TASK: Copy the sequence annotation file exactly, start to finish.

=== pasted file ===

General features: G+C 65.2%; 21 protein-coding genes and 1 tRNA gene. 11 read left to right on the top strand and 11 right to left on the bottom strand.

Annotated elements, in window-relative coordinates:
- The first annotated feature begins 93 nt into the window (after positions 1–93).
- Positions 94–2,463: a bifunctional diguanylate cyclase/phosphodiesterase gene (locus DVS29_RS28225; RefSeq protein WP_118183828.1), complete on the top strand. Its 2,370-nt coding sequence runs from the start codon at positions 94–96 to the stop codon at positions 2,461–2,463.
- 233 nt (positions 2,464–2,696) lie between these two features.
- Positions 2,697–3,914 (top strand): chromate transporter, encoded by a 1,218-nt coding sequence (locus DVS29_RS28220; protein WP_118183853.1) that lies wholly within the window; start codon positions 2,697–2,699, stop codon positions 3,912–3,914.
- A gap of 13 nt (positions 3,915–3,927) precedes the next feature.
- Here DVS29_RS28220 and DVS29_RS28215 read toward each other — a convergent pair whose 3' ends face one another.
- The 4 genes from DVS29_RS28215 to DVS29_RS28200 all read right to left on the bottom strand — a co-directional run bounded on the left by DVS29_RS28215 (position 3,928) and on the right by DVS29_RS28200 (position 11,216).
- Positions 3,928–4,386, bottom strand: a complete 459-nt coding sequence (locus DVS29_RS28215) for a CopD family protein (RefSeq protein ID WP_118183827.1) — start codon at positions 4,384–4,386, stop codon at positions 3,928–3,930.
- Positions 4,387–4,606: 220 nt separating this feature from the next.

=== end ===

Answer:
General features: G+C 65.2%; 21 protein-coding genes and 1 tRNA gene. 11 read left to right on the top strand and 11 right to left on the bottom strand.

Annotated elements, in window-relative coordinates:
- The first annotated feature begins 93 nt into the window (after positions 1–93).
- Positions 94–2,463: a bifunctional diguanylate cyclase/phosphodiesterase gene (locus DVS29_RS28225; RefSeq protein WP_118183828.1), complete on the top strand. Its 2,370-nt coding sequence runs from the start codon at positions 94–96 to the stop codon at positions 2,461–2,463.
- 233 nt (positions 2,464–2,696) lie between these two features.
- Positions 2,697–3,914 (top strand): chromate transporter, encoded by a 1,218-nt coding sequence (locus DVS29_RS28220; protein WP_118183853.1) that lies wholly within the window; start codon positions 2,697–2,699, stop codon positions 3,912–3,914.
- A gap of 13 nt (positions 3,915–3,927) precedes the next feature.
- Here DVS29_RS28220 and DVS29_RS28215 read toward each other — a convergent pair whose 3' ends face one another.
- The 4 genes from DVS29_RS28215 to DVS29_RS28200 all read right to left on the bottom strand — a co-directional run bounded on the left by DVS29_RS28215 (position 3,928) and on the right by DVS29_RS28200 (position 11,216).
- Positions 3,928–4,386, bottom strand: a complete 459-nt coding sequence (locus DVS29_RS28215) for a CopD family protein (RefSeq protein ID WP_118183827.1) — start codon at positions 4,384–4,386, stop codon at positions 3,928–3,930.
- Positions 4,387–4,606: 220 nt separating this feature from the next.